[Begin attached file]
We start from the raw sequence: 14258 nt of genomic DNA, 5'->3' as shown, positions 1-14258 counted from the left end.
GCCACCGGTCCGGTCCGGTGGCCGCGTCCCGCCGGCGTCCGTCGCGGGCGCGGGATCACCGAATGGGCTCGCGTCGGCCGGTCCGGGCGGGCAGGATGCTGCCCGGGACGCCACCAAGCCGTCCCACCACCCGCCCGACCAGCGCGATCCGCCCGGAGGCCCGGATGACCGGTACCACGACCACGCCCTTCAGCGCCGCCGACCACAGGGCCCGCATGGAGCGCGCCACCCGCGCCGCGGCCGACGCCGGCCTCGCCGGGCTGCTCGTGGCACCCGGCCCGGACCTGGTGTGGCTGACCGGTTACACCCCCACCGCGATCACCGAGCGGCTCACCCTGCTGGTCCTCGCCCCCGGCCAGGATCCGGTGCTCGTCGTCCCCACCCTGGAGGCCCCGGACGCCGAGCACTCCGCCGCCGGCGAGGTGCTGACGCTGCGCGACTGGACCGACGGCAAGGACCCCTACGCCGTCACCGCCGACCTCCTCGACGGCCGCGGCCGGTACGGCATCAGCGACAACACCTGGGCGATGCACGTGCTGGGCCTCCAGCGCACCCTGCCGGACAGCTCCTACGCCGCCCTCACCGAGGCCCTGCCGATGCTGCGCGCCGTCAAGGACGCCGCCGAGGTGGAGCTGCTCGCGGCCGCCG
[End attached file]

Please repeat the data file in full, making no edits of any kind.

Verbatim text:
We start from the raw sequence: 14258 nt of genomic DNA, 5'->3' as shown, positions 1-14258 counted from the left end.
GCCACCGGTCCGGTCCGGTGGCCGCGTCCCGCCGGCGTCCGTCGCGGGCGCGGGATCACCGAATGGGCTCGCGTCGGCCGGTCCGGGCGGGCAGGATGCTGCCCGGGACGCCACCAAGCCGTCCCACCACCCGCCCGACCAGCGCGATCCGCCCGGAGGCCCGGATGACCGGTACCACGACCACGCCCTTCAGCGCCGCCGACCACAGGGCCCGCATGGAGCGCGCCACCCGCGCCGCGGCCGACGCCGGCCTCGCCGGGCTGCTCGTGGCACCCGGCCCGGACCTGGTGTGGCTGACCGGTTACACCCCCACCGCGATCACCGAGCGGCTCACCCTGCTGGTCCTCGCCCCCGGCCAGGATCCGGTGCTCGTCGTCCCCACCCTGGAGGCCCCGGACGCCGAGCACTCCGCCGCCGGCGAGGTGCTGACGCTGCGCGACTGGACCGACGGCAAGGACCCCTACGCCGTCACCGCCGACCTCCTCGACGGCCGCGGCCGGTACGGCATCAGCGACAACACCTGGGCGATGCACGTGCTGGGCCTCCAGCGCACCCTGCCGGACAGCTCCTACGCCGCCCTCACCGAGGCCCTGCCGATGCTGCGCGCCGTCAAGGACGCCGCCGAGGTGGAGCTGCTCGCGGCCGCCG